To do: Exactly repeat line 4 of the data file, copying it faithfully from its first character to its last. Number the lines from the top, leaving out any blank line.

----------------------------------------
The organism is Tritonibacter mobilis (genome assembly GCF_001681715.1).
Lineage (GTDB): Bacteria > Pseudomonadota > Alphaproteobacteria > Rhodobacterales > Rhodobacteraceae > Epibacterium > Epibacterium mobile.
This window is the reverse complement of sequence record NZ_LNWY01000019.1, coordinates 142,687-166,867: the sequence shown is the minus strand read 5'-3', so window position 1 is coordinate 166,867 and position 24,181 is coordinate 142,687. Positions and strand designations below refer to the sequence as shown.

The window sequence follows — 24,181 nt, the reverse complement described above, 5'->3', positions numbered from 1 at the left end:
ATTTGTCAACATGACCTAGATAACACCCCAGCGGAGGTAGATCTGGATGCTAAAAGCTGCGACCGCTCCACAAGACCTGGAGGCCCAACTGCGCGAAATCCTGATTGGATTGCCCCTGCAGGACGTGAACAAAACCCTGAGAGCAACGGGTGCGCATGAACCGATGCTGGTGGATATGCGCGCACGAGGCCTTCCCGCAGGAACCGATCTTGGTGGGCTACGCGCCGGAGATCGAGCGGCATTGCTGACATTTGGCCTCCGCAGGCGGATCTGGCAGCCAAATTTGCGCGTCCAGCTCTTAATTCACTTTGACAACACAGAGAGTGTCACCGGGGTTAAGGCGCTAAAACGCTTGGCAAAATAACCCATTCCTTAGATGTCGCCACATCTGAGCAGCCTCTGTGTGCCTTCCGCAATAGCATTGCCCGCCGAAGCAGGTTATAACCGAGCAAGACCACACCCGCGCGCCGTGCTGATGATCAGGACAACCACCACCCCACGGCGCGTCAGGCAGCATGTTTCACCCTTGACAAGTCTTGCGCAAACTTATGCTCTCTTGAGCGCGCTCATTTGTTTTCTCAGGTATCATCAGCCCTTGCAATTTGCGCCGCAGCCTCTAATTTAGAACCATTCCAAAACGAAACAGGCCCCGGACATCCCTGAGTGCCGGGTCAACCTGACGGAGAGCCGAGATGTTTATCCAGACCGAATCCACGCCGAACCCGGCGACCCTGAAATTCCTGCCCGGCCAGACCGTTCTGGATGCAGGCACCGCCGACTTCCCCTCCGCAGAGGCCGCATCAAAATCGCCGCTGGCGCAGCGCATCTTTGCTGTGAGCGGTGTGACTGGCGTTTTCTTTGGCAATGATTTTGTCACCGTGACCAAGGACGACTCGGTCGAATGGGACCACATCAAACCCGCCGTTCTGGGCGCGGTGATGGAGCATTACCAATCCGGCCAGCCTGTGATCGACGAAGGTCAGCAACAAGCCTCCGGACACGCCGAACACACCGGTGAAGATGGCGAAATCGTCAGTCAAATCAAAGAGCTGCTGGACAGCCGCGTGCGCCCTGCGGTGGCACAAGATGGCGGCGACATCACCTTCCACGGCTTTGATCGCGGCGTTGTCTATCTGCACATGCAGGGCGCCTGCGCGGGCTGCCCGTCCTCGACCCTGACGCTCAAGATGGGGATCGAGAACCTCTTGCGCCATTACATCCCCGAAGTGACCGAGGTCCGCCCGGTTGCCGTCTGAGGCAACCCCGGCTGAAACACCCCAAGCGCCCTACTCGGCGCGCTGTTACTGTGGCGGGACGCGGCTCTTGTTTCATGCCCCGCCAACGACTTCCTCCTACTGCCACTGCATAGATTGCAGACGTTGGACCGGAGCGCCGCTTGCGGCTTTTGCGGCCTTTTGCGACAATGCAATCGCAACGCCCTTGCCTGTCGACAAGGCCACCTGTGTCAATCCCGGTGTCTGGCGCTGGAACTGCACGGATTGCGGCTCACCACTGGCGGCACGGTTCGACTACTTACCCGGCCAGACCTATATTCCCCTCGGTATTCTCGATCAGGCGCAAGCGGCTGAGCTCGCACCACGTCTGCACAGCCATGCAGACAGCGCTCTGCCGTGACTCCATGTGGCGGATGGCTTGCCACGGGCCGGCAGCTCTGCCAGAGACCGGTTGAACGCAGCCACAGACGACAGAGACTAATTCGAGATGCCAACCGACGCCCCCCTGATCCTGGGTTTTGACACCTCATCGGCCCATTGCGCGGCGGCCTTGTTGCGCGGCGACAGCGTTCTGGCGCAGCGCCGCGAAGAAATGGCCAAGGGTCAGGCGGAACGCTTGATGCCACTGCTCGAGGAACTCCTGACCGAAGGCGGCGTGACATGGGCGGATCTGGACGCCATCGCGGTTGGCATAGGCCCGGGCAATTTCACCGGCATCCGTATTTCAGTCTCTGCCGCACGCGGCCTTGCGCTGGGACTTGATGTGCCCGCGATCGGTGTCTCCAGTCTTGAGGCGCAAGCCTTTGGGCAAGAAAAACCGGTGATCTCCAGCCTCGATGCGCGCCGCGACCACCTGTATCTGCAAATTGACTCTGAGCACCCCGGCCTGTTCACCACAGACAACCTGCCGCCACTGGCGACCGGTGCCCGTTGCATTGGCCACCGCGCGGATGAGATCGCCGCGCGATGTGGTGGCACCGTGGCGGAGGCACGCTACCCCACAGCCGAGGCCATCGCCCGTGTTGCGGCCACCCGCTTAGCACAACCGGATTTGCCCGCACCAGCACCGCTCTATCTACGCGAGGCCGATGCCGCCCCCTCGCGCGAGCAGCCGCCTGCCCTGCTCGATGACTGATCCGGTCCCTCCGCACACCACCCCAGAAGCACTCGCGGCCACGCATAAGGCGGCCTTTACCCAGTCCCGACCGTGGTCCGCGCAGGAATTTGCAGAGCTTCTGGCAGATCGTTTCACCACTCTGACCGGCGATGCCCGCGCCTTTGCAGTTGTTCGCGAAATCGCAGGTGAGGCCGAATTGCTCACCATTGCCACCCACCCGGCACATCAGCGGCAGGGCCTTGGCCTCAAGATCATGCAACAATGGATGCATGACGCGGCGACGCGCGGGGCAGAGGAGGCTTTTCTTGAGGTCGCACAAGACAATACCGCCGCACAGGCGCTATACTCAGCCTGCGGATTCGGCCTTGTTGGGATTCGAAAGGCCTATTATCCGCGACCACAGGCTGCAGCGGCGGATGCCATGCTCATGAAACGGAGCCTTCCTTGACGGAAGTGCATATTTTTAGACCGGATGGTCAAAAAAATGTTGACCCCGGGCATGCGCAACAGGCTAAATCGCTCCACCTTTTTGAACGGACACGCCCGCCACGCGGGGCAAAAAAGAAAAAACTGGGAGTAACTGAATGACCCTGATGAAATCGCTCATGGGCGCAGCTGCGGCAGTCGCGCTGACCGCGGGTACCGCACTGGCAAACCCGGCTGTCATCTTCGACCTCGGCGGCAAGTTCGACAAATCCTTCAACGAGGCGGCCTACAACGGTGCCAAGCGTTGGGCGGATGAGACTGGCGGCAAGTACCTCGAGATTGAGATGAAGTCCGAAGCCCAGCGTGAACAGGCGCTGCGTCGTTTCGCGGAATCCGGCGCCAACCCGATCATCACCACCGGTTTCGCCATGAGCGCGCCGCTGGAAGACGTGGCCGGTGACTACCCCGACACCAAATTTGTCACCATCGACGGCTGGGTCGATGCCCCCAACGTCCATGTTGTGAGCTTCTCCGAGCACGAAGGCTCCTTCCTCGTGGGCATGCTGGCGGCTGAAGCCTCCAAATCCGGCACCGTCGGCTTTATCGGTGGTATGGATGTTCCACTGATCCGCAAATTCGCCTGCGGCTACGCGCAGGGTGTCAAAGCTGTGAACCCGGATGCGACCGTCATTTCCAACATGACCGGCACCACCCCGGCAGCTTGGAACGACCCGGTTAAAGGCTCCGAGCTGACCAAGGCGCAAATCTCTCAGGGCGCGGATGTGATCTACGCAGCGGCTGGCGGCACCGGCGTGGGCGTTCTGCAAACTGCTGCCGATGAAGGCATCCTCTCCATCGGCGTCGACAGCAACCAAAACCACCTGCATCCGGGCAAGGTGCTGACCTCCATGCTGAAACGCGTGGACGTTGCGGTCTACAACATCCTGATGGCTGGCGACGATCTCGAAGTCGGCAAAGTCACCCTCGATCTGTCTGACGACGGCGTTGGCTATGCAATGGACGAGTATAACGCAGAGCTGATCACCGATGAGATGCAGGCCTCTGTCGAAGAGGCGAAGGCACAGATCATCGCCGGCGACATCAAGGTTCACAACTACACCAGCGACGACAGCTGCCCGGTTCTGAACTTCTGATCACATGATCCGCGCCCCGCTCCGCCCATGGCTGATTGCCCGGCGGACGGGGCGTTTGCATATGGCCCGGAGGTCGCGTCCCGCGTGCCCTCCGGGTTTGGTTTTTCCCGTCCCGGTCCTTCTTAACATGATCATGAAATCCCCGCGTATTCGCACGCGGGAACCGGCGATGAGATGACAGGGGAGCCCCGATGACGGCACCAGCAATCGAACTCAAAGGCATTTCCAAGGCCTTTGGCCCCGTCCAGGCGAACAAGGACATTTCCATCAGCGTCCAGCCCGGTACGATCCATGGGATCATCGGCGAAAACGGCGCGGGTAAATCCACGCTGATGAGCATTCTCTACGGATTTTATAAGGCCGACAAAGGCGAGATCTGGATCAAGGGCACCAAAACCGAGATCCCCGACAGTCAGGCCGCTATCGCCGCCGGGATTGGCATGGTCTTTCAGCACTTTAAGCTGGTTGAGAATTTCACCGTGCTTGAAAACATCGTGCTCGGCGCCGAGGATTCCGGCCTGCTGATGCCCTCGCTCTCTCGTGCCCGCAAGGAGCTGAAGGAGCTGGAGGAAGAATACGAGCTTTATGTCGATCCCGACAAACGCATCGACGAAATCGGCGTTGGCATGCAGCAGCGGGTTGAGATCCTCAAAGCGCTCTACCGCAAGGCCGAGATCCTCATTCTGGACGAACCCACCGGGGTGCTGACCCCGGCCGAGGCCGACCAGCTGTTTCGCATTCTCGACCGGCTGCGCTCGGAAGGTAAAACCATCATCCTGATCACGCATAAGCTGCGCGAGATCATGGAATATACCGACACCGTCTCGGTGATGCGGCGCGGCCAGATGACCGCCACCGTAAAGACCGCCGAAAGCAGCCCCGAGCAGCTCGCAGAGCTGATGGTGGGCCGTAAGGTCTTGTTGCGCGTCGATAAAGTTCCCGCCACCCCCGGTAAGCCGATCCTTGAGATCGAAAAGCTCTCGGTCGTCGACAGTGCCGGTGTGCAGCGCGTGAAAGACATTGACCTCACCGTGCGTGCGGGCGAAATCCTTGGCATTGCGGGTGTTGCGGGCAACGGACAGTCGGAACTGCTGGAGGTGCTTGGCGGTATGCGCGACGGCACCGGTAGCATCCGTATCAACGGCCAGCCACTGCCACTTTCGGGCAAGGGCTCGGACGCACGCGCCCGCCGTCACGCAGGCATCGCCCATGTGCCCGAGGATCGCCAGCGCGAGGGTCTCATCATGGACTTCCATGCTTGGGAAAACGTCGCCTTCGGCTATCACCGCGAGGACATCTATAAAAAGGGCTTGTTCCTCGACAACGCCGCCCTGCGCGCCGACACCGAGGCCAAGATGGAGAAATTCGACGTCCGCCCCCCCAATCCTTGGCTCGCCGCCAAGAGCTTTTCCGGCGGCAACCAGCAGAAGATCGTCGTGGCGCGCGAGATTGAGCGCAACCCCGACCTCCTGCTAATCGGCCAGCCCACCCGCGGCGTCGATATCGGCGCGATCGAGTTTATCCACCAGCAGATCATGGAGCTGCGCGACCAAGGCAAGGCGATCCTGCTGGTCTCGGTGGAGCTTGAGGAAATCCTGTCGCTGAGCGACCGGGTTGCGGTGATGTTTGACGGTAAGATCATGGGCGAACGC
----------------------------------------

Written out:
The window sequence follows — 24,181 nt, the reverse complement described above, 5'->3', positions numbered from 1 at the left end: